THEY are a staple of the morning school run, safely ushering children across busy roads to start the school day.
But now it appears the role of lollipop men and women could be under threat after new figures revealed the number of school crossing guides in the Capital has fallen by almost a quarter over the last ten years.
City of Edinburgh council currently employs 150 crossing guides across the city, down from 197 in 2007 – a reduction of 24 per cent.
Council officials commissioned the first review into the role of crossing guides in September last year, hiring outside consultants WSP/Parker Brinkerhoff to produce the report at a cost of £62,000.
The figures have sparked calls against further cuts from road safety campaigners, however council bosses insist no further measures will be taken until after the findings of the report are published.
Proposals to cut 75 lunchtime lollipop guides were shelved in January 2016 following a backlash from parents.
Sandy Allan, road safety manager for RoSPA Scotland, said crossing guides “still do important jobs” and called for further road safety measures to be in place before guides are removed from certain roads.
He added: “School crossing patrols do an important and useful job in helping children cross busy roads safely on their way to and from school.”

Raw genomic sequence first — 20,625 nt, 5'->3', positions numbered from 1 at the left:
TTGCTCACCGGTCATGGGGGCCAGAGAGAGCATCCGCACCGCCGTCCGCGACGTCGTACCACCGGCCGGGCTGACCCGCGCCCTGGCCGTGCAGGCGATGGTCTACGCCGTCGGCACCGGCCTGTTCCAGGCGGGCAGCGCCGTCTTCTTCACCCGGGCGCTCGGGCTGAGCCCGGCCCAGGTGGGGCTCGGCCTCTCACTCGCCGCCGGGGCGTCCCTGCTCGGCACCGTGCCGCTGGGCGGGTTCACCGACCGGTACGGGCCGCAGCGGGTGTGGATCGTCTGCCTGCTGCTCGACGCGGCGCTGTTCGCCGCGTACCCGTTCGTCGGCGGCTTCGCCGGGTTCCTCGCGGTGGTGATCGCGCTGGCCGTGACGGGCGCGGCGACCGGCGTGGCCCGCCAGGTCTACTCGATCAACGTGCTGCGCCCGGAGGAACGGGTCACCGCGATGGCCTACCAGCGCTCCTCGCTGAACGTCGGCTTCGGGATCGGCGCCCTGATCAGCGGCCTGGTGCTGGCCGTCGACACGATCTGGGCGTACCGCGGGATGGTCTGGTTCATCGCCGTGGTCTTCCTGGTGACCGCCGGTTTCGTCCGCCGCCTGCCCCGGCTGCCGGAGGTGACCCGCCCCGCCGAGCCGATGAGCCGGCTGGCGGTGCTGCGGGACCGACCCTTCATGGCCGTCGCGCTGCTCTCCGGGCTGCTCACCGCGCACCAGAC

“We recognise that local authorities have had to make cut-backs due to their reduced funding and that the School Crossing Patrol Service has had to carry some of these cuts.”
“However, patrols should only be removed if they are confident that the risk to children is fully mitigated by other means, such as light controlled crossing or effective speed management.”
Council officials said, despite the cuts, around twenty positions remain available for lollipop men and women across the city, with most becoming vacant through employees retiring.
Lollipop man Bill Donaldson, 71, said staffing was a concern, adding: “Of course when you say they’ve been cut by a quarter, that’s a big reduction for quite a small number of employees. Having said that, outside Flora Stevenson, where I usually stand, we’re quite well protected. There are four guards on the various junctions, but I understand elsewhere in the city, the roads maybe aren’t as well staffed.”
Councillor Lesley Macinnes, Transport and Environment Convener said road safety was a “key priority” for the authority and assured residents no further cuts were planned, adding: “Keeping people safe on our streets is one of the council’s key priorities and a raft of measures have been brought forward in recent years to make travel safer.”
“Travel patterns and habits have, of course, changed since 2009 and this review will provide us with a clearer picture of which locations will most benefit from having a school crossing patrol.
“No changes have or will be implemented by the council without public consultation, which will be required so the review can be fully informed.”